• Leave the other fields blank.

    • Select OK.

      Screenshot that shows the configuration for the driver.

  4. The ODBC Data Source Administrator window will look like the one in the following screenshot. Select Apply. You can now close the window. Your self-hosted IR is now ready to connect to Vantage by using ODBC.

    Screenshot that shows the ODBC Data Source Administrator window.

  5. In Data Factory, create a linked service connection. Choose ODBC as the data store:

    Screenshot that shows the ODBC linked service.

  6. Configure the linked service with the IR that you configured in the previous steps:

    • Name: Provide a name for the linked service.

    • Connect via integration runtime: Select SelfhostedIR.

    • Connection string: Enter the DSN connection string with the name of the DSN that you created in the previous steps.

    • Authentication type: Select Basic.

    • Enter the user name and password for your Teradata ODBC connection.

    • Select Test connection, and then select Create.

      Screenshot that shows the configurations for the linked service.

  7. Complete the following steps to create a dataset with ODBC as the data store. Use the linked service that you created earlier.

    1. Select the Author tab.
    2. Select the + button.
    3. Select Dataset.
    4. Create a dataset for the Green_Taxi_Trip_DataIn Teradata table:
    • Select ODBC as the data store, and then select Continue.
    • Name: Provide a name for the dataset.
    • Linked service: Select the ODBC linked service that you created in the previous steps.
    • Table name: Select the table from the list.
    • Select OK.

    Tip

    When you load the data, use a staging table with generic data types to avoid data-type mismatch errors. For example, instead of using the Decimal data type for columns, use Varchar. You can then perform data-type transformations in the Vantage database.

    Screenshot that shows the properties for the Teradata table.

  8. Create an Azure Blob connection to the source file that you want to load into Vantage by following steps 4 through 6 and step 8 in the first scenario. Note that you're creating this connection for the source file, so the path of the file will be different.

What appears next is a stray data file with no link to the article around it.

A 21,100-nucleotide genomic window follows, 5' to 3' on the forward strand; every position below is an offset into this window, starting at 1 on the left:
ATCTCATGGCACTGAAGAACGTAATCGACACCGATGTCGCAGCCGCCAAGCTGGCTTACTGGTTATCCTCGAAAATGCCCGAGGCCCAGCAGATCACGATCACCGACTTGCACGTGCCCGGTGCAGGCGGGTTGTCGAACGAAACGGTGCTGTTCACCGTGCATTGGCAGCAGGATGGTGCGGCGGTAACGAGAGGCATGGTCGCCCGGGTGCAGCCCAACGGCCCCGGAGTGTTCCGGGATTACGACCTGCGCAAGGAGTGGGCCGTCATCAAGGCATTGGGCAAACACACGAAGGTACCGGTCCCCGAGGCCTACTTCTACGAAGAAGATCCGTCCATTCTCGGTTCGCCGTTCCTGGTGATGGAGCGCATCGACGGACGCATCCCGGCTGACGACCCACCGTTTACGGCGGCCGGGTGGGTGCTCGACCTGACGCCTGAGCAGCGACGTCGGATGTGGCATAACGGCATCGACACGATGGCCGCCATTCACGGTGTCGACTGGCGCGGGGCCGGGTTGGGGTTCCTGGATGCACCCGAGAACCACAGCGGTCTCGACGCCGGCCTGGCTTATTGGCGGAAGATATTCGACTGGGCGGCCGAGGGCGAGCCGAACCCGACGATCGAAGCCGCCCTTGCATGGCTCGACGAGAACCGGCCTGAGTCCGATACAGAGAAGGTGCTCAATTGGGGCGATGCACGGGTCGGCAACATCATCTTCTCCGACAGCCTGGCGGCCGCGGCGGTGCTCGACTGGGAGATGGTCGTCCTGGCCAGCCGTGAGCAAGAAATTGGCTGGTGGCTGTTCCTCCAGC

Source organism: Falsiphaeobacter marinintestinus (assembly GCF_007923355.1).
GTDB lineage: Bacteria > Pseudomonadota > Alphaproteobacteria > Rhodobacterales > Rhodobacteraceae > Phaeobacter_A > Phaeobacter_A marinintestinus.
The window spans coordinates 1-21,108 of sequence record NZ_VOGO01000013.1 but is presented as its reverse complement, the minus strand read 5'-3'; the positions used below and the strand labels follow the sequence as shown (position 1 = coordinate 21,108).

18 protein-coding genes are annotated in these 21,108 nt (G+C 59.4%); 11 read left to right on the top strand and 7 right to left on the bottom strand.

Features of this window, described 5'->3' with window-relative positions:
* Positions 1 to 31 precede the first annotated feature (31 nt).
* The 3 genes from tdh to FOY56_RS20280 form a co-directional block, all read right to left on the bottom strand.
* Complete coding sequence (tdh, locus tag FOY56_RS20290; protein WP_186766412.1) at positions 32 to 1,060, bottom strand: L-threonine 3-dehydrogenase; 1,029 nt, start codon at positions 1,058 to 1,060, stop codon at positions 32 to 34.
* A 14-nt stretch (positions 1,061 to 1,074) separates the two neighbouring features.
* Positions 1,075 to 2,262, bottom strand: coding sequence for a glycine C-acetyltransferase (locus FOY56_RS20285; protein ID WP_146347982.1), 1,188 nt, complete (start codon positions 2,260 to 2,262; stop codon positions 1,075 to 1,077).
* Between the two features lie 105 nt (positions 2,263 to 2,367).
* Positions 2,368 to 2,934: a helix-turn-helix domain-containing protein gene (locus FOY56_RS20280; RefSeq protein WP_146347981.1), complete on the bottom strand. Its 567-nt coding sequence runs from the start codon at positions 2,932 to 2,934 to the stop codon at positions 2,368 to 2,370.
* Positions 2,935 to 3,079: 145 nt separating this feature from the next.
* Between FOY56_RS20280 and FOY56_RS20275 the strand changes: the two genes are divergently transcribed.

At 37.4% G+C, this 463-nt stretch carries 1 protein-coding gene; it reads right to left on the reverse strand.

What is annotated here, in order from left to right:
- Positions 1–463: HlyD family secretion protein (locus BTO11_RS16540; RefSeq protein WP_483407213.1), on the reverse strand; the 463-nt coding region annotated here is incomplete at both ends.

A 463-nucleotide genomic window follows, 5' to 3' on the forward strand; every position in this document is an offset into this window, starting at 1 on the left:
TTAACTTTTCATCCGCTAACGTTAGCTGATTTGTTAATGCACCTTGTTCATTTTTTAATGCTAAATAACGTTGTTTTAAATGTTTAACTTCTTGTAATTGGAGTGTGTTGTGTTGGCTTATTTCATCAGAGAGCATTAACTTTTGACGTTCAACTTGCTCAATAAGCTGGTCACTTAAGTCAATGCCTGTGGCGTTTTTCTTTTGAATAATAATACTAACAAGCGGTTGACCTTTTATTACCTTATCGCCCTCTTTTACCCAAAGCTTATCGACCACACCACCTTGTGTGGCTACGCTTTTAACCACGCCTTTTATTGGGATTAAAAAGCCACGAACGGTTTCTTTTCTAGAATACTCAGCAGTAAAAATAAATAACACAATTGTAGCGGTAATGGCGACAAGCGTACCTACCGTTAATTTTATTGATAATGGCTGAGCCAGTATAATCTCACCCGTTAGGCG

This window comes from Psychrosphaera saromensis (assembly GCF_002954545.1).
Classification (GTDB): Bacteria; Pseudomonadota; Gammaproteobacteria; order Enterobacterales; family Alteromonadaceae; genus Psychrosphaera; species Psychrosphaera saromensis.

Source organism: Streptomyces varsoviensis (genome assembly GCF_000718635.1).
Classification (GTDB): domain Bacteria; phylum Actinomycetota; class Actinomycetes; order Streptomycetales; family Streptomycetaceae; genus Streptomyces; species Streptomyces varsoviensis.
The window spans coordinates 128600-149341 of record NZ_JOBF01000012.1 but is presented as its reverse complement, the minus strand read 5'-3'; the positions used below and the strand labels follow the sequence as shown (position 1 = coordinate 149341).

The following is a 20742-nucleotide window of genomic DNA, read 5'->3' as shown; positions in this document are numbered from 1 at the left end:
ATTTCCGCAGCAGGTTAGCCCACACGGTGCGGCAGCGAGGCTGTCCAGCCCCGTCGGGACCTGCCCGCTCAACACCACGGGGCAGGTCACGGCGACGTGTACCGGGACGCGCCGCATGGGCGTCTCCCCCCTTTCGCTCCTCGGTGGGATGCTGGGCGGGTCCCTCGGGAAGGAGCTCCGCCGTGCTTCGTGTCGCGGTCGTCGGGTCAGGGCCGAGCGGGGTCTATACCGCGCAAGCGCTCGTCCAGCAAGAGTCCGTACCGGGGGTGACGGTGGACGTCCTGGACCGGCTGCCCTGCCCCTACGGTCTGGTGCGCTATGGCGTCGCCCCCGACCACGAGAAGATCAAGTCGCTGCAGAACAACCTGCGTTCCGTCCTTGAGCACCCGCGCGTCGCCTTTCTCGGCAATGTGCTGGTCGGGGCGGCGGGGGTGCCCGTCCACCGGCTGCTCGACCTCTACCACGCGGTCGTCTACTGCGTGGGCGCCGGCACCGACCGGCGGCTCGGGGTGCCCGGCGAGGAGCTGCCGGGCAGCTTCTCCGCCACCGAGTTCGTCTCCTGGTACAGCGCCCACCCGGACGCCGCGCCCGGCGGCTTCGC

9. Create a pipeline that contains a Copy Data activity, as described in scenario 1.

    • Drag a Copy Data activity onto the pipeline.

      Note

      The Teradata ODBC connector doesn't currently support the Data Flow activity in Data Factory. If you want to perform transformation on the data, we recommend that you create a Data Flow activity before the Copy Data activity.

  10. Configure the Copy Data activity:

    • On the Source tab, select the file dataset that you want to load into Teradata.

    • Use the default values for the other options.

      Screenshot that shows the steps for creating a Copy Data activity.

    • On the Sink tab, under Sink dataset, select the Teradata table dataset that you created through ODBC connection.

    • Use the default values for the other options.

      Screenshot that shows the properties for the sink dataset.

  11. Select Debug. The pipeline copies the data from the Parquet file to Vantage.

Scenario 3: Access data in Blob Storage from VantageCloud

This scenario describes how to use the Vantage Native Object Store (NOS) functionality to access data that's in Blob Storage. The previous scenario is ideal when you want to load data into Vantage on a continual or scheduled basis. This scenario describes how to access data in a one-off manner from Blob Storage, with or without loading the data into Vantage.

Note

You can also use NOS to export data to Blob Storage.

  • You can use the following query to read, from Vantage, data that's been transformed and loaded into Blob Storage via Data Factory, without loading the data into Vantage. You can use Teradata SQL Editor to run queries. To access the data that's in the blob, you supply the storage account name and access key in the Access_ID and Access_Key fields. The query also returns a field called Location that specifies the path of the file that the record was read from.

    FROM (  LOCATION='/AZ/yourstorageaccount.blob.core.windows.net/vantageadfdatain/NYCGreenTaxi/'
    AUTHORIZATION='{"ACCESS_ID":"yourstorageaccountname","ACCESS_KEY":"yourstorageaccesskey"}'
    ) as GreenTaxiData;
    

    Screenshot that shows a query for reading data.

  • Here's another example of querying data in place. It uses the READ_NOS table operator.

    Screenshot that shows another example of querying data in place.

  • You can also query data in place or load data into a Vantage database by creating a foreign table in the object store. You first need to create an authorization object that uses the storage account name and access key in USER and PASSWORD fields, respectively, as shown in the following syntax. You can use this object to create your foreign table so that you don't need to provide the keys when you create the table.